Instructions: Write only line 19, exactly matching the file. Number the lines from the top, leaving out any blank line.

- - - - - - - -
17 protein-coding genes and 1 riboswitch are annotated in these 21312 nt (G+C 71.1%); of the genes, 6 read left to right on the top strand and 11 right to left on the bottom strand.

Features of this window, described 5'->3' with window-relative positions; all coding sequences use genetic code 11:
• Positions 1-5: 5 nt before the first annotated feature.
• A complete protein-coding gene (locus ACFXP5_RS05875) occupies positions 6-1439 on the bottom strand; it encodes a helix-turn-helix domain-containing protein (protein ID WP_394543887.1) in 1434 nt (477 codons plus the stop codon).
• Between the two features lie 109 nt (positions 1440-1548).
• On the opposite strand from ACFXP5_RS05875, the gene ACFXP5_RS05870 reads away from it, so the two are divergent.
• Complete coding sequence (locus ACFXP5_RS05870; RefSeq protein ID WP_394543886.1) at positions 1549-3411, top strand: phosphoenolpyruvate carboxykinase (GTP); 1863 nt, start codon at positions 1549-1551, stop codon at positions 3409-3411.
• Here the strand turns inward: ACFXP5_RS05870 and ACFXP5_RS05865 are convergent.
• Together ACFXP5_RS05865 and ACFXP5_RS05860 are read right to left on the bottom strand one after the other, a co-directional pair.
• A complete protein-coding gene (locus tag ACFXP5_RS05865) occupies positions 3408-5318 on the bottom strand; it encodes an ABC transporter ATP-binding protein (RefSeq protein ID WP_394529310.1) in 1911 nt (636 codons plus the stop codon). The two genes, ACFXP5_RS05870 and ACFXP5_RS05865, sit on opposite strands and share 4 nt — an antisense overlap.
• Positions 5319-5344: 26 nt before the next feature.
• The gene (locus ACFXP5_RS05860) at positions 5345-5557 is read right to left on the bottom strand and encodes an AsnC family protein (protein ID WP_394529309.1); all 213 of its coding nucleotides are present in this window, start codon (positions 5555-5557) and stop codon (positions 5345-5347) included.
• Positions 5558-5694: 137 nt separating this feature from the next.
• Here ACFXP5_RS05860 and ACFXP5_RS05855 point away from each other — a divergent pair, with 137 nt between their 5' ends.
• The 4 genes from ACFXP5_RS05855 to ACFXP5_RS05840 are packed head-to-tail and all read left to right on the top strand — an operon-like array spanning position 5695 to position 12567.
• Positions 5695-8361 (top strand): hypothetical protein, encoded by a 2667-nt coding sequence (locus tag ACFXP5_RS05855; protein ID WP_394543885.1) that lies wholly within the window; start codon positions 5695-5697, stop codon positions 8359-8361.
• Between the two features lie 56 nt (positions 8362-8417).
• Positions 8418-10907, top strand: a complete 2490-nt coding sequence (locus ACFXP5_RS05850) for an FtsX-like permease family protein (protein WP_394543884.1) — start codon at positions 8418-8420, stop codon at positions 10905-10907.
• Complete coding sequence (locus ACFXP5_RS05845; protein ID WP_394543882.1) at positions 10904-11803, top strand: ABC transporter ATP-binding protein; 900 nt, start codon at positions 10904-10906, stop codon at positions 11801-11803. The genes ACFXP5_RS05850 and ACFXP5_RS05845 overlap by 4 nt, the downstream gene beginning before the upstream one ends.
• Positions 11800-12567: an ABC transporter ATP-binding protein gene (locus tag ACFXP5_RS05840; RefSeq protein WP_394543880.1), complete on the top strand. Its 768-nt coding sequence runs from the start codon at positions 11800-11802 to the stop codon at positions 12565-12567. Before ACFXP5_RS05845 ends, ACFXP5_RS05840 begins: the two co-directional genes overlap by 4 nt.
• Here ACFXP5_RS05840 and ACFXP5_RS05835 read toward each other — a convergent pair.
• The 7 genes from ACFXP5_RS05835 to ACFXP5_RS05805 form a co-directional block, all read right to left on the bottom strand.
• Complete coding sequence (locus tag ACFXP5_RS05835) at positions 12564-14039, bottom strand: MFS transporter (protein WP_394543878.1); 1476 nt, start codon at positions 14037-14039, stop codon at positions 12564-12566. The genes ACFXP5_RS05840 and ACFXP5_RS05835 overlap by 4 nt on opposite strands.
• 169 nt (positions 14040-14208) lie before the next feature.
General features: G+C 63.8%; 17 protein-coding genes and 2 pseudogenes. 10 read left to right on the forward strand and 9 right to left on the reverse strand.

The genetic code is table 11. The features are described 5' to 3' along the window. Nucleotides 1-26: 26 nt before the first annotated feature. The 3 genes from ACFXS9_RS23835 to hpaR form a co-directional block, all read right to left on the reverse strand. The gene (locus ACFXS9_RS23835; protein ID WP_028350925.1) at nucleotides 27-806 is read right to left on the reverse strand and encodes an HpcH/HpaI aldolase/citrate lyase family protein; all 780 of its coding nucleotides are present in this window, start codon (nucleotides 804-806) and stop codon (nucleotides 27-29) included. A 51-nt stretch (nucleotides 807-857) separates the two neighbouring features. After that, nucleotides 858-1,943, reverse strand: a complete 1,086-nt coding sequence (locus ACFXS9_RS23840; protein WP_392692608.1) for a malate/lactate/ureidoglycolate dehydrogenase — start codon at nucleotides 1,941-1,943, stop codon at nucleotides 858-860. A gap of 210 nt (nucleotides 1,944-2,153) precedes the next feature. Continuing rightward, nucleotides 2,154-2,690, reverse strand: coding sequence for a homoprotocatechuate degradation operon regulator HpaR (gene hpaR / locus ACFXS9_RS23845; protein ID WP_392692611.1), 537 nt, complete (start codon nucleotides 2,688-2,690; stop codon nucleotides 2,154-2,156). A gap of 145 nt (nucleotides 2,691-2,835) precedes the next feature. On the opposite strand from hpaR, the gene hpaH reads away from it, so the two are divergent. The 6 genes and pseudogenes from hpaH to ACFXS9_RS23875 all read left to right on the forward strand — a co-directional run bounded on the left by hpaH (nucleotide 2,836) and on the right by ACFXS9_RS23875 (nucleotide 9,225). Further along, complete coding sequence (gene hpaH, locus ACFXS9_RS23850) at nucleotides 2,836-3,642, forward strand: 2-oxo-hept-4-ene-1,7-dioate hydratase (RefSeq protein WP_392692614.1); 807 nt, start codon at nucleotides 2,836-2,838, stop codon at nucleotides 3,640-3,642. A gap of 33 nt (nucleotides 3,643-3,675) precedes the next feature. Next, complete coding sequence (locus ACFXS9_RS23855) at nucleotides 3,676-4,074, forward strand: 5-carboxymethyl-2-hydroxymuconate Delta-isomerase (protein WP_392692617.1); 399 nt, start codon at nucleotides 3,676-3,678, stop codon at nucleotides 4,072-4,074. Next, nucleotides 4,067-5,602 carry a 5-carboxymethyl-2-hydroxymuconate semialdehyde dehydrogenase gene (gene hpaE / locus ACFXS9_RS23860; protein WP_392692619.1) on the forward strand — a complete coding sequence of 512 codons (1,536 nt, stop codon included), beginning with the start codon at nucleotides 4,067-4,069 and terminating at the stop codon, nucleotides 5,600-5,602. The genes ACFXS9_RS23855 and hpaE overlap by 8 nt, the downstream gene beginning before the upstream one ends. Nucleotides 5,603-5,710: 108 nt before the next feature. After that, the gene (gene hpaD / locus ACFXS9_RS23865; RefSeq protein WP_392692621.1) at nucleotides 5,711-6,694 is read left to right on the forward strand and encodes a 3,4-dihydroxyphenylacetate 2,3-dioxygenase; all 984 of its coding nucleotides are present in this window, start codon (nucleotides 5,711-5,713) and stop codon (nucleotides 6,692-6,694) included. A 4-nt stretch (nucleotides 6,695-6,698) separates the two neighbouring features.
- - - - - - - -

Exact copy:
• Complete coding sequence (locus ACFXP5_RS05845; protein ID WP_394543882.1) at positions 10904-11803, top strand: ABC transporter ATP-binding protein; 900 nt, start codon at positions 10904-10906, stop codon at positions 11801-11803. The genes ACFXP5_RS05850 and ACFXP5_RS05845 overlap by 4 nt, the downstream gene beginning before the upstream one ends.